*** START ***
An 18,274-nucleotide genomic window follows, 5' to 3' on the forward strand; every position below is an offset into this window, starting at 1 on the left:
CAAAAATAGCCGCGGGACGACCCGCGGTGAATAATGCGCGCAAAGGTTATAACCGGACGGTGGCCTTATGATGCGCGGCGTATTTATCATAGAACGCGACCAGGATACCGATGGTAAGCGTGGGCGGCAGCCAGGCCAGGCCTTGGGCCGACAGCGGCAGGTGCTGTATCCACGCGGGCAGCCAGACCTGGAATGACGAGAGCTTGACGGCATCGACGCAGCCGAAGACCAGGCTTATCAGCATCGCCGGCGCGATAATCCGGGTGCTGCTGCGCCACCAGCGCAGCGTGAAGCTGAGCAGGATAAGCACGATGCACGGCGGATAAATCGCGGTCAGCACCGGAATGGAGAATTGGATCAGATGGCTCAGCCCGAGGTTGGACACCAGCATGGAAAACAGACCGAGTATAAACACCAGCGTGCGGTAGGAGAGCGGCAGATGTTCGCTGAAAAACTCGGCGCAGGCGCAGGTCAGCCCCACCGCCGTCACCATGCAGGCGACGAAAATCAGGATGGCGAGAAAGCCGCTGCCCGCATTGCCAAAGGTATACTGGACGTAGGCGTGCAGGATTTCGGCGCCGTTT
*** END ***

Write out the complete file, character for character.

An 18,274-nucleotide genomic window follows, 5' to 3' on the forward strand; every position below is an offset into this window, starting at 1 on the left:
CAAAAATAGCCGCGGGACGACCCGCGGTGAATAATGCGCGCAAAGGTTATAACCGGACGGTGGCCTTATGATGCGCGGCGTATTTATCATAGAACGCGACCAGGATACCGATGGTAAGCGTGGGCGGCAGCCAGGCCAGGCCTTGGGCCGACAGCGGCAGGTGCTGTATCCACGCGGGCAGCCAGACCTGGAATGACGAGAGCTTGACGGCATCGACGCAGCCGAAGACCAGGCTTATCAGCATCGCCGGCGCGATAATCCGGGTGCTGCTGCGCCACCAGCGCAGCGTGAAGCTGAGCAGGATAAGCACGATGCACGGCGGATAAATCGCGGTCAGCACCGGAATGGAGAATTGGATCAGATGGCTCAGCCCGAGGTTGGACACCAGCATGGAAAACAGACCGAGTATAAACACCAGCGTGCGGTAGGAGAGCGGCAGATGTTCGCTGAAAAACTCGGCGCAGGCGCAGGTCAGCCCCACCGCCGTCACCATGCAGGCGACGAAAATCAGGATGGCGAGAAAGCCGCTGCCCGCATTGCCAAAGGTATACTGGACGTAGGCGTGCAGGATTTCGGCGCCGTTT